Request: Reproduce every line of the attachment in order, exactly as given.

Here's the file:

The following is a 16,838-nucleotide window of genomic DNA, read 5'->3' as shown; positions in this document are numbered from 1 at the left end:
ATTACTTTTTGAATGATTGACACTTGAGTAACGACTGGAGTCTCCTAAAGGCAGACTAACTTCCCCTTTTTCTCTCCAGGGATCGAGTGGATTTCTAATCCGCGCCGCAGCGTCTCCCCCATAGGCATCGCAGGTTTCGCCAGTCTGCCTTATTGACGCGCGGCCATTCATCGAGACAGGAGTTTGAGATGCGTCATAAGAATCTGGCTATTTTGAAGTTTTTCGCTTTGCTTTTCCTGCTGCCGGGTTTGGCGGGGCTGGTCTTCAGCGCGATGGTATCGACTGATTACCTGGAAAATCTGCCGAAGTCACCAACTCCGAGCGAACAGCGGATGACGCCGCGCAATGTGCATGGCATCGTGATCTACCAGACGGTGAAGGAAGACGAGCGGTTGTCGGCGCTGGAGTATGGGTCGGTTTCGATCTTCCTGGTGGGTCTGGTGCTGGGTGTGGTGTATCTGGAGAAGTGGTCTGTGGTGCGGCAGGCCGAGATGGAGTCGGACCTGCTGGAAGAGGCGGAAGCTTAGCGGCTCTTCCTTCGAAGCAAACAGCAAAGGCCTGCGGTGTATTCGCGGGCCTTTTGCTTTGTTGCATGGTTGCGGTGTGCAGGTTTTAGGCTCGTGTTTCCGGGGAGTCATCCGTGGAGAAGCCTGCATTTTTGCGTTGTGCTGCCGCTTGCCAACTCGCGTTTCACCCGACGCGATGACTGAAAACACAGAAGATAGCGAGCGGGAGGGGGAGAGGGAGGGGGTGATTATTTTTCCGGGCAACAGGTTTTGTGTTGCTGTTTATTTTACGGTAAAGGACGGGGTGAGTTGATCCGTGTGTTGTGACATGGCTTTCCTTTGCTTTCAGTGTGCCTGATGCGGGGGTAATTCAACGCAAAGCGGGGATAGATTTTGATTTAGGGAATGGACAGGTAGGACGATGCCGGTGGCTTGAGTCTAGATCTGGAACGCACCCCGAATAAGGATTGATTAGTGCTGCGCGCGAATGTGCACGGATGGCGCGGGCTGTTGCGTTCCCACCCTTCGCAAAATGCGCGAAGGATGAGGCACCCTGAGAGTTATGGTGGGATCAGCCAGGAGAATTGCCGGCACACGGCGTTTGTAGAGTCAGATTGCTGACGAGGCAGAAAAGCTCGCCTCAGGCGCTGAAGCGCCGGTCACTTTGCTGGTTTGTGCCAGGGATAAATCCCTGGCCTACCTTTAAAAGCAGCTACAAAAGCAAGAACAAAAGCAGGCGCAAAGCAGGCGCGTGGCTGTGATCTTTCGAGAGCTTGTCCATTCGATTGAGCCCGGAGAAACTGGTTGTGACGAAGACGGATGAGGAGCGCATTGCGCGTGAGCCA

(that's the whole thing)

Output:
The following is a 16,838-nucleotide window of genomic DNA, read 5'->3' as shown; positions in this document are numbered from 1 at the left end:
ATTACTTTTTGAATGATTGACACTTGAGTAACGACTGGAGTCTCCTAAAGGCAGACTAACTTCCCCTTTTTCTCTCCAGGGATCGAGTGGATTTCTAATCCGCGCCGCAGCGTCTCCCCCATAGGCATCGCAGGTTTCGCCAGTCTGCCTTATTGACGCGCGGCCATTCATCGAGACAGGAGTTTGAGATGCGTCATAAGAATCTGGCTATTTTGAAGTTTTTCGCTTTGCTTTTCCTGCTGCCGGGTTTGGCGGGGCTGGTCTTCAGCGCGATGGTATCGACTGATTACCTGGAAAATCTGCCGAAGTCACCAACTCCGAGCGAACAGCGGATGACGCCGCGCAATGTGCATGGCATCGTGATCTACCAGACGGTGAAGGAAGACGAGCGGTTGTCGGCGCTGGAGTATGGGTCGGTTTCGATCTTCCTGGTGGGTCTGGTGCTGGGTGTGGTGTATCTGGAGAAGTGGTCTGTGGTGCGGCAGGCCGAGATGGAGTCGGACCTGCTGGAAGAGGCGGAAGCTTAGCGGCTCTTCCTTCGAAGCAAACAGCAAAGGCCTGCGGTGTATTCGCGGGCCTTTTGCTTTGTTGCATGGTTGCGGTGTGCAGGTTTTAGGCTCGTGTTTCCGGGGAGTCATCCGTGGAGAAGCCTGCATTTTTGCGTTGTGCTGCCGCTTGCCAACTCGCGTTTCACCCGACGCGATGACTGAAAACACAGAAGATAGCGAGCGGGAGGGGGAGAGGGAGGGGGTGATTATTTTTCCGGGCAACAGGTTTTGTGTTGCTGTTTATTTTACGGTAAAGGACGGGGTGAGTTGATCCGTGTGTTGTGACATGGCTTTCCTTTGCTTTCAGTGTGCCTGATGCGGGGGTAATTCAACGCAAAGCGGGGATAGATTTTGATTTAGGGAATGGACAGGTAGGACGATGCCGGTGGCTTGAGTCTAGATCTGGAACGCACCCCGAATAAGGATTGATTAGTGCTGCGCGCGAATGTGCACGGATGGCGCGGGCTGTTGCGTTCCCACCCTTCGCAAAATGCGCGAAGGATGAGGCACCCTGAGAGTTATGGTGGGATCAGCCAGGAGAATTGCCGGCACACGGCGTTTGTAGAGTCAGATTGCTGACGAGGCAGAAAAGCTCGCCTCAGGCGCTGAAGCGCCGGTCACTTTGCTGGTTTGTGCCAGGGATAAATCCCTGGCCTACCTTTAAAAGCAGCTACAAAAGCAAGAACAAAAGCAGGCGCAAAGCAGGCGCGTGGCTGTGATCTTTCGAGAGCTTGTCCATTCGATTGAGCCCGGAGAAACTGGTTGTGACGAAGACGGATGAGGAGCGCATTGCGCGTGAGCCA